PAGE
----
Wednesday, June 12, 2024

Love Through Home Economics

On a sharp cold day, I crouched before the oven window watching
shrinky dinks curl into hard shells.
What we did with them, I have no idea
but the same cookie sheets then held the chocolate chip cookies you created, creamed into light brown dough then folded with the sweet, dark drops.
Don’t eat the raw cookie dough they said (whoever they are)–is this where I gained fear of salmonella?-- but you let us anyway.
Your act of rebellion?
(Or did my begging work (for once))

Winter of course meant warm radiators that raised homemade pizza dough into a pouf.
First you threw flour onto the counter then
mixed and kneaded the sticky dough, turning it over and pressing it down
over and down and over and down
until you plopped it (finally!) into a metal bowl, clean dish towel draped on top.
It sat on the radiator for hours.
You told us not to pick up the towel–it might fall!--but I always did.

Think about your frying pan popping with oil and dredged chicken,
turned crackly and delicious. Chicken dripped on paper towels as
you whipped potatoes for the side with big pats of butter
and plated green beans that we shoved under the table for the dog to eat.
Then the medical establishment (is that who “they” are?) turned against the delicious chicken
and it vanished.

I heard sewing shears clunk on the wooden board floated on top of your bed.
You collected paper pattern bags from Simplicity and Butterick.
McCall’s too but not Vogue. (Why never Vogue?)
I loved the smell of the new fabric and the sound of the shears and perched
on the side of the bed to see what would appear after your pinning and tucking.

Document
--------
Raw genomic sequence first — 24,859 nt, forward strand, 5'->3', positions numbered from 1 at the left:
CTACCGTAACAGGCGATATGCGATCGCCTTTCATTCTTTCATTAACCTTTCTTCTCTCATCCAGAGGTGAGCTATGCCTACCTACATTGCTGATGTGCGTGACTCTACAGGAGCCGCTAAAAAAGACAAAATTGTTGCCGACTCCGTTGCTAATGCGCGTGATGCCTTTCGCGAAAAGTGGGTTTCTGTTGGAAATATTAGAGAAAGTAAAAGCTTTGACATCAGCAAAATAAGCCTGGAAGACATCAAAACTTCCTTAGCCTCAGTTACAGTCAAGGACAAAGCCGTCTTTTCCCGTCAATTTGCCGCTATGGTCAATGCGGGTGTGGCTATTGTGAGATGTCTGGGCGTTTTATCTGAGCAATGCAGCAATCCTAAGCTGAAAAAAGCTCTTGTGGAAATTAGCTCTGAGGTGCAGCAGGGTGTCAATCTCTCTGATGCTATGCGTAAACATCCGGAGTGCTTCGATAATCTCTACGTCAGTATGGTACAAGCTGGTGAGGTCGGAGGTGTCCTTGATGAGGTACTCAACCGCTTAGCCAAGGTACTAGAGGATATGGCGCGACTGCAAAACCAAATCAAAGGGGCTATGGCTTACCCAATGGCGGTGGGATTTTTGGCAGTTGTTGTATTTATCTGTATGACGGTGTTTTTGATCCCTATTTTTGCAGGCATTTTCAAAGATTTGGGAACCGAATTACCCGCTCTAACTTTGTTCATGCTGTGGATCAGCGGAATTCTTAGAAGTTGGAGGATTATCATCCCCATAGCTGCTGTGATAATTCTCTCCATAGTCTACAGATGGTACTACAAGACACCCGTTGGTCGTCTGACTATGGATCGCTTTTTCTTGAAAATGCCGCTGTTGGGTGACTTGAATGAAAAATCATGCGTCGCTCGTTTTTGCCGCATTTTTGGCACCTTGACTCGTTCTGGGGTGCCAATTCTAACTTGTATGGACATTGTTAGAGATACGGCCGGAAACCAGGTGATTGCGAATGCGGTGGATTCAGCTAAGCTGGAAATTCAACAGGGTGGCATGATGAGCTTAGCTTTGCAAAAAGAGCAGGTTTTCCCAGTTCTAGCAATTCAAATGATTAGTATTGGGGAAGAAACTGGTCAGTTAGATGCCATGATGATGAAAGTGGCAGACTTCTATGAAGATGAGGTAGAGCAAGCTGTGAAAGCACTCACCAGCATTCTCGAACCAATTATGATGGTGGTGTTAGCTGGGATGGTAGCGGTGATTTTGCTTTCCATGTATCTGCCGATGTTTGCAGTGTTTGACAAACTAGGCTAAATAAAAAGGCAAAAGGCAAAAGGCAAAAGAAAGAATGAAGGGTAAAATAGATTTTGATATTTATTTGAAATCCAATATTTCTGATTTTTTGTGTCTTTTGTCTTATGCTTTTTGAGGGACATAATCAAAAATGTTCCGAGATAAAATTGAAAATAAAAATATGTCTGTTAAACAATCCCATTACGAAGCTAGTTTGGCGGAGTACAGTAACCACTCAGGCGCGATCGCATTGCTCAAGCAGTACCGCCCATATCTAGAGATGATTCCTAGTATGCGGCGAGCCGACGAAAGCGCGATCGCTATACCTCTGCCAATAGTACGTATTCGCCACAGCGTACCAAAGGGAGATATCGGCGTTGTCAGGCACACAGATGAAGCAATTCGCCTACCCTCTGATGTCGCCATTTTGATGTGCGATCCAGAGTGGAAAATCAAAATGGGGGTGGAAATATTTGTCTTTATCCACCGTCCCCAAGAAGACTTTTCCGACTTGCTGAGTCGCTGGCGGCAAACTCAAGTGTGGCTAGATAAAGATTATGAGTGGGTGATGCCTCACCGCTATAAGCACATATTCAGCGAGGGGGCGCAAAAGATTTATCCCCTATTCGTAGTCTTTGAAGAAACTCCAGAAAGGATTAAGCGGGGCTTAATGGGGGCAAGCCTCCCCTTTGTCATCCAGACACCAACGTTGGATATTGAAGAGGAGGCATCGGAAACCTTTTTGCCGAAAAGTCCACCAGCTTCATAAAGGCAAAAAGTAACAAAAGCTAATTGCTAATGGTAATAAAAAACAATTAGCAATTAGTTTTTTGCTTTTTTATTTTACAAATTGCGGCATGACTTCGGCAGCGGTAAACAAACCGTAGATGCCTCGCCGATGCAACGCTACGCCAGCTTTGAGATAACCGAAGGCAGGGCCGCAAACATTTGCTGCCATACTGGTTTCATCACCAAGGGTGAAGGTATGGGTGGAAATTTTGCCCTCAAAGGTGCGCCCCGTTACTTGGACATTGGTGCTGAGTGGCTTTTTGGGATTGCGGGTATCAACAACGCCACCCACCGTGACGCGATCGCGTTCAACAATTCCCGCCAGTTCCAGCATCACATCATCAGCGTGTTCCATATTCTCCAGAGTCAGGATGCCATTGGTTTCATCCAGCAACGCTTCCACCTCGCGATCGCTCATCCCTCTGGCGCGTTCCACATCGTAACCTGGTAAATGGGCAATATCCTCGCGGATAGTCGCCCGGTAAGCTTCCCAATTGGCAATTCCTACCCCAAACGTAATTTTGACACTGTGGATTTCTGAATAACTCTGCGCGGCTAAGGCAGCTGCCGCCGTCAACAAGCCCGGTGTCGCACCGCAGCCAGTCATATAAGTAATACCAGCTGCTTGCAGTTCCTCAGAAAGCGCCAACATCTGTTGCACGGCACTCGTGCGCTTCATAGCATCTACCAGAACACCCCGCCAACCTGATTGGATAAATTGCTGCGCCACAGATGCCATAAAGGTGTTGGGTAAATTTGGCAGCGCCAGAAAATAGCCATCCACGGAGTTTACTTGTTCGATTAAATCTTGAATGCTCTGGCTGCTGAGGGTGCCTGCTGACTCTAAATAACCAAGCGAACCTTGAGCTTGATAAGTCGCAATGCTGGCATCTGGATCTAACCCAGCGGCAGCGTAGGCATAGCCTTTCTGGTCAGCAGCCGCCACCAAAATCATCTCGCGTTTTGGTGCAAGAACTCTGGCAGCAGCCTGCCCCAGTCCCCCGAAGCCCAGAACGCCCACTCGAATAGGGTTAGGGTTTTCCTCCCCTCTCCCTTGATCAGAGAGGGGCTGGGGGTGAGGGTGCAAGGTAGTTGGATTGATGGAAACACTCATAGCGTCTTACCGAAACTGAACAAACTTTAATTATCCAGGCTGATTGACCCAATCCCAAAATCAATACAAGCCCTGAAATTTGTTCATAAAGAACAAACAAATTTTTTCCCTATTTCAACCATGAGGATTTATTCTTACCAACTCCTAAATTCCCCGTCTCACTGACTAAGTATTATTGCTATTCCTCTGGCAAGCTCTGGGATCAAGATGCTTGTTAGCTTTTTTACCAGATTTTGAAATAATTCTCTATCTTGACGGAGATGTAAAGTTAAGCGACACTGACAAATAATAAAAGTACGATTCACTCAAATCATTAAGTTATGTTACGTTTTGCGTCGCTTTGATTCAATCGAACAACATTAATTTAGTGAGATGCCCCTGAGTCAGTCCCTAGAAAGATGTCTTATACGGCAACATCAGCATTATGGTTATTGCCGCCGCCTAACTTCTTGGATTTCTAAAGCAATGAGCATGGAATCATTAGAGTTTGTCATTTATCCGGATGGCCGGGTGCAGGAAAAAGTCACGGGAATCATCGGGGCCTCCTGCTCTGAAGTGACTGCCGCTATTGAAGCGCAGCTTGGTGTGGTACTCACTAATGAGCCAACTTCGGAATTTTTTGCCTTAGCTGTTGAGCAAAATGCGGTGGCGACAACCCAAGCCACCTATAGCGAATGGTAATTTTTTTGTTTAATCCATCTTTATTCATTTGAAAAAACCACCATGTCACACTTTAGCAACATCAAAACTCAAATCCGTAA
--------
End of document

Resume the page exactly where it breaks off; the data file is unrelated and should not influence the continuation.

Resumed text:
You tried to teach me but I was an unwilling student, too impatient and anxious.
I feared you might one day swallow the needles and pins you stuck in your mouth.

Together we hunted for junior prom dresses in a neighbor state,
climbed creaky stairs to a store attic full of gowns for teenagers to pretend to be adults.
I picked a pink, strapless fairytale with a lacy V cutout in the front.
You sewed a panel over it, veiled my budding adulthood.
You tried to save my virtue as diligently as I tried to give it away.

You sewed the next dress with tiers of shimmering pink fabric that carried me to senior prom
and then, when I walked up the road to college, you refined it for a formal
shortening it like the diminishing days of my childhood.
I walked back down the road from college towing
new friends to devour roast chicken and scalloped potatoes (we fancy now)
and green beans that I snuck to a different dog.

Together we raised our glasses of wine and beer and felt the warmth of the radiators that once held poufs of pizza dough.

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